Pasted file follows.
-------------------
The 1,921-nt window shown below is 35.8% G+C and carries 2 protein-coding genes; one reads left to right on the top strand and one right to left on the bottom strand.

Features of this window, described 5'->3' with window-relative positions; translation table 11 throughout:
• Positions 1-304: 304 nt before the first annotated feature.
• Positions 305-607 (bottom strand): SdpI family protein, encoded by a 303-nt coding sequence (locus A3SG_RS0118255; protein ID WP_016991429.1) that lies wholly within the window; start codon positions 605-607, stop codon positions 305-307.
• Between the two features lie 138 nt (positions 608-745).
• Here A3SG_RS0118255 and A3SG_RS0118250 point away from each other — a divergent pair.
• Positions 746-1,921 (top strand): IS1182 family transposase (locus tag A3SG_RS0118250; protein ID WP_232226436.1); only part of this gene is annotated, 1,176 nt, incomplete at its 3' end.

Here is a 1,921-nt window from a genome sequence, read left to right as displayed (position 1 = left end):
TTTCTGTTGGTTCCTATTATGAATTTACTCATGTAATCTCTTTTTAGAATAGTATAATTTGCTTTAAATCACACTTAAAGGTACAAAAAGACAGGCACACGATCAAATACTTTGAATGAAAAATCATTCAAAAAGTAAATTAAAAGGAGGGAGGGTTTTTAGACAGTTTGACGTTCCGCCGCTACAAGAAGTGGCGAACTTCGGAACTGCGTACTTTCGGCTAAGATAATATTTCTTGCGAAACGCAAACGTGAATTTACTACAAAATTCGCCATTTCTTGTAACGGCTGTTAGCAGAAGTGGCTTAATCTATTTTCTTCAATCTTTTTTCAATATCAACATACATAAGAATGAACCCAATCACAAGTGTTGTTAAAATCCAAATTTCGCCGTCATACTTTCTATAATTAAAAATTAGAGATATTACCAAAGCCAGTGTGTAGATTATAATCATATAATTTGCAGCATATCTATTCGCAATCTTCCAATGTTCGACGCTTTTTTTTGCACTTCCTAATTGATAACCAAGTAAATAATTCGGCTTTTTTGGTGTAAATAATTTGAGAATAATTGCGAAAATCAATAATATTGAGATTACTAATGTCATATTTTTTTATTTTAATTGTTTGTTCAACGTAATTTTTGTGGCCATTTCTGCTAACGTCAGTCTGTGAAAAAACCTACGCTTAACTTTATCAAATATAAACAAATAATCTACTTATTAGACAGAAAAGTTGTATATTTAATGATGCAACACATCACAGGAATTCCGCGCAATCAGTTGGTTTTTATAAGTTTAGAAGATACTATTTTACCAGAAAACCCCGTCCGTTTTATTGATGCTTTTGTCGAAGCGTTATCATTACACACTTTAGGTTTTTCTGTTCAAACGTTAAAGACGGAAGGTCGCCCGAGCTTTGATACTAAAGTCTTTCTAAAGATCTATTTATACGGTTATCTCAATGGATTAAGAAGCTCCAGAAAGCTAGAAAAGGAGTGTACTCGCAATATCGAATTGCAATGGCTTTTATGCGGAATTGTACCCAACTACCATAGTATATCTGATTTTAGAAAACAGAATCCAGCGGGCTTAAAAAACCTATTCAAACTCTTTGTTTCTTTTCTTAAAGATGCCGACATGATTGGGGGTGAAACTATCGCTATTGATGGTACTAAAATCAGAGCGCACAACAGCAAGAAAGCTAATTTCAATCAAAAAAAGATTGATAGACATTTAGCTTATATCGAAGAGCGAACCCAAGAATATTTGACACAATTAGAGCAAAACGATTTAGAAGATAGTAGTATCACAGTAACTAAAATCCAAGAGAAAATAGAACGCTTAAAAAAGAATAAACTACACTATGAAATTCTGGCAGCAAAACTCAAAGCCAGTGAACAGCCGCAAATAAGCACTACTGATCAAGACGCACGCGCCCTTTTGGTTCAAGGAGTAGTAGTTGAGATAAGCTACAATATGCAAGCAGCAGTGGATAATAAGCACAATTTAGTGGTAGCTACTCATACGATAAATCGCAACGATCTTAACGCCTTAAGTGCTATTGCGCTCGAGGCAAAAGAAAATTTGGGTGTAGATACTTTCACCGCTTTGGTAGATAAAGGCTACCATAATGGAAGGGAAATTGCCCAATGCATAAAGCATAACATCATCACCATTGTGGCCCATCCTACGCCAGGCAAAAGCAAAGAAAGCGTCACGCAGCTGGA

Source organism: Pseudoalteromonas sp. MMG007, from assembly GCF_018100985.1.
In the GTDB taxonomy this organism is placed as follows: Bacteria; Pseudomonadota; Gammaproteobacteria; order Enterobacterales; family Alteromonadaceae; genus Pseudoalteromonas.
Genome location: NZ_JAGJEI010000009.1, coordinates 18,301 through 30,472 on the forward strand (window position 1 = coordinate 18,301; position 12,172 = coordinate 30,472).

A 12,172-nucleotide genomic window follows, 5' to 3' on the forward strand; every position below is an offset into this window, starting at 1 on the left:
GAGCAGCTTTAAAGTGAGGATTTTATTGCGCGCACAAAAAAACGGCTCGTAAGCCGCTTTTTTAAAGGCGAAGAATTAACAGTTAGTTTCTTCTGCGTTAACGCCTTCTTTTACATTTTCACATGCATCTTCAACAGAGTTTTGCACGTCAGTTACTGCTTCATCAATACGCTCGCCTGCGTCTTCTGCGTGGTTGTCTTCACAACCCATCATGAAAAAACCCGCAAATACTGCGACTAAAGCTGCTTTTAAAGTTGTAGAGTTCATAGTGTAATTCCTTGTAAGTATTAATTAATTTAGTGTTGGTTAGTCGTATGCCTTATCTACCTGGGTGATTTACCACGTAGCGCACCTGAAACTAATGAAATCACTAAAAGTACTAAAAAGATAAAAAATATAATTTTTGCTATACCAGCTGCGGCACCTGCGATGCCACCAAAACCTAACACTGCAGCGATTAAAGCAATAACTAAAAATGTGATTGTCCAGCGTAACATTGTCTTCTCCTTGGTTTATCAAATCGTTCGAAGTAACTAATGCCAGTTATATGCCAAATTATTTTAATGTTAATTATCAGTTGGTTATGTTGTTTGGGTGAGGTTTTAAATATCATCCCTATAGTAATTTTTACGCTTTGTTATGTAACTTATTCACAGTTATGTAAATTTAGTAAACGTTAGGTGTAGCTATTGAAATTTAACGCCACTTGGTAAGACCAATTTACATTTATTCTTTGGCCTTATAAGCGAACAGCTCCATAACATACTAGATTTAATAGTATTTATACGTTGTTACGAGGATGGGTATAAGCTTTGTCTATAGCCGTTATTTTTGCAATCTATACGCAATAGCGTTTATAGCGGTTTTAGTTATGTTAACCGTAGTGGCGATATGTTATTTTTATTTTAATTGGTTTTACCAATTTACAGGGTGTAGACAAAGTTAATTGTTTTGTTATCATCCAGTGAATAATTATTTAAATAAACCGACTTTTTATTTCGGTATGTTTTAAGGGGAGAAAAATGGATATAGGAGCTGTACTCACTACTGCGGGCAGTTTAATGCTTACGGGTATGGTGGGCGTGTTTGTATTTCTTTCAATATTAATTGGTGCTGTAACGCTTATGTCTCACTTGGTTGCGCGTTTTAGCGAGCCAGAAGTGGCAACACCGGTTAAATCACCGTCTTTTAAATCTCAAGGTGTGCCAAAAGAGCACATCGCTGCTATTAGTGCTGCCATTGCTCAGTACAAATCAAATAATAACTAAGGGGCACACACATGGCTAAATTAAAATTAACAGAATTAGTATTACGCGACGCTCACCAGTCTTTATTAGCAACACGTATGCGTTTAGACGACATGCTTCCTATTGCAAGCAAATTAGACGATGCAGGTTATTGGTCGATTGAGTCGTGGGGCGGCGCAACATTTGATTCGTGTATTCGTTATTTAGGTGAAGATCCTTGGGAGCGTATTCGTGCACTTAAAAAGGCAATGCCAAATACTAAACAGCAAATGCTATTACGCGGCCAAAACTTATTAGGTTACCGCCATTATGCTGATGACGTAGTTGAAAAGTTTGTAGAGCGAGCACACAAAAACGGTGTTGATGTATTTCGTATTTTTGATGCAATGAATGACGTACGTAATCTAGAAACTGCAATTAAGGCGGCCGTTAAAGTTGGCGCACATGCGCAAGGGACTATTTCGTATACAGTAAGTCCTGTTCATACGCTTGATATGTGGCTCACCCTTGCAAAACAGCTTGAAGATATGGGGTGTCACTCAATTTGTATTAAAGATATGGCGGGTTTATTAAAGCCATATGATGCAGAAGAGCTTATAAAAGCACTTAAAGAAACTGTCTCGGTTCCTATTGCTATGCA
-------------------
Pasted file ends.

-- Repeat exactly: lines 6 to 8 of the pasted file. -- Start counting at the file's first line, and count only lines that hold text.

• Here A3SG_RS0118255 and A3SG_RS0118250 point away from each other — a divergent pair.
• Positions 746-1,921 (top strand): IS1182 family transposase (locus tag A3SG_RS0118250; protein ID WP_232226436.1); only part of this gene is annotated, 1,176 nt, incomplete at its 3' end.

Here is a 1,921-nt window from a genome sequence, read left to right as displayed (position 1 = left end):